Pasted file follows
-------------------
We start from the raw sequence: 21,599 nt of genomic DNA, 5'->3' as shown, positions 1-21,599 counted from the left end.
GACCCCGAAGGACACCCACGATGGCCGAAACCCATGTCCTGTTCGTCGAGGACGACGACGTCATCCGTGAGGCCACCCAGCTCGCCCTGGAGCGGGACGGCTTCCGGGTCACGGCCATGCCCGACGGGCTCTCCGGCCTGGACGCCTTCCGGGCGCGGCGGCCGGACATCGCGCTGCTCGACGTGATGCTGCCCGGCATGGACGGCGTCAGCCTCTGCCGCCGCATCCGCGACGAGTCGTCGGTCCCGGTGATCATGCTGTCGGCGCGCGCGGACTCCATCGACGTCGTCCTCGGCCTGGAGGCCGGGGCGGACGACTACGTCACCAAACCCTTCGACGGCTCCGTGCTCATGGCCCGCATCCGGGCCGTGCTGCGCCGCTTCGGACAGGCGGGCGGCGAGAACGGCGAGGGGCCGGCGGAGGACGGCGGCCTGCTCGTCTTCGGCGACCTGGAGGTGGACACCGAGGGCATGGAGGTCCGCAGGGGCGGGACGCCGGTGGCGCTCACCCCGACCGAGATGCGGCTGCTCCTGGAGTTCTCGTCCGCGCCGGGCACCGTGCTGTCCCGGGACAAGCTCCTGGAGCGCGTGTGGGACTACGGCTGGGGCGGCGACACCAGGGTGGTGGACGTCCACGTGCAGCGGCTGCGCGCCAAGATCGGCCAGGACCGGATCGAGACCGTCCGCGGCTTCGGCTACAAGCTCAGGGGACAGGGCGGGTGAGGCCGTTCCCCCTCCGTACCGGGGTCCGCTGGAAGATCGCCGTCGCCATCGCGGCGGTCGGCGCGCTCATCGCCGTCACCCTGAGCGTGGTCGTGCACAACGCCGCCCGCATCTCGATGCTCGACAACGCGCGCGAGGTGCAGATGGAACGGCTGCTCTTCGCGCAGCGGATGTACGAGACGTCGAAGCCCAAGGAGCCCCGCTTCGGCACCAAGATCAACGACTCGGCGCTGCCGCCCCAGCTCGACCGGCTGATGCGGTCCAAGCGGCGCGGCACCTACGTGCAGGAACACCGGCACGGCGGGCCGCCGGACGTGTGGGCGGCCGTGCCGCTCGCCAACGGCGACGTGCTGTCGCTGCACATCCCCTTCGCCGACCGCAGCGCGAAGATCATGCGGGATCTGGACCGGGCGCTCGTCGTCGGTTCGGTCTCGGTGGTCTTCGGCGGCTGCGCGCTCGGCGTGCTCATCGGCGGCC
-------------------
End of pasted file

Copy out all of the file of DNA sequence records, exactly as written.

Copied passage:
We start from the raw sequence: 21,599 nt of genomic DNA, 5'->3' as shown, positions 1-21,599 counted from the left end.
GACCCCGAAGGACACCCACGATGGCCGAAACCCATGTCCTGTTCGTCGAGGACGACGACGTCATCCGTGAGGCCACCCAGCTCGCCCTGGAGCGGGACGGCTTCCGGGTCACGGCCATGCCCGACGGGCTCTCCGGCCTGGACGCCTTCCGGGCGCGGCGGCCGGACATCGCGCTGCTCGACGTGATGCTGCCCGGCATGGACGGCGTCAGCCTCTGCCGCCGCATCCGCGACGAGTCGTCGGTCCCGGTGATCATGCTGTCGGCGCGCGCGGACTCCATCGACGTCGTCCTCGGCCTGGAGGCCGGGGCGGACGACTACGTCACCAAACCCTTCGACGGCTCCGTGCTCATGGCCCGCATCCGGGCCGTGCTGCGCCGCTTCGGACAGGCGGGCGGCGAGAACGGCGAGGGGCCGGCGGAGGACGGCGGCCTGCTCGTCTTCGGCGACCTGGAGGTGGACACCGAGGGCATGGAGGTCCGCAGGGGCGGGACGCCGGTGGCGCTCACCCCGACCGAGATGCGGCTGCTCCTGGAGTTCTCGTCCGCGCCGGGCACCGTGCTGTCCCGGGACAAGCTCCTGGAGCGCGTGTGGGACTACGGCTGGGGCGGCGACACCAGGGTGGTGGACGTCCACGTGCAGCGGCTGCGCGCCAAGATCGGCCAGGACCGGATCGAGACCGTCCGCGGCTTCGGCTACAAGCTCAGGGGACAGGGCGGGTGAGGCCGTTCCCCCTCCGTACCGGGGTCCGCTGGAAGATCGCCGTCGCCATCGCGGCGGTCGGCGCGCTCATCGCCGTCACCCTGAGCGTGGTCGTGCACAACGCCGCCCGCATCTCGATGCTCGACAACGCGCGCGAGGTGCAGATGGAACGGCTGCTCTTCGCGCAGCGGATGTACGAGACGTCGAAGCCCAAGGAGCCCCGCTTCGGCACCAAGATCAACGACTCGGCGCTGCCGCCCCAGCTCGACCGGCTGATGCGGTCCAAGCGGCGCGGCACCTACGTGCAGGAACACCGGCACGGCGGGCCGCCGGACGTGTGGGCGGCCGTGCCGCTCGCCAACGGCGACGTGCTGTCGCTGCACATCCCCTTCGCCGACCGCAGCGCGAAGATCATGCGGGATCTGGACCGGGCGCTCGTCGTCGGTTCGGTCTCGGTGGTCTTCGGCGGCTGCGCGCTCGGCGTGCTCATCGGCGGCC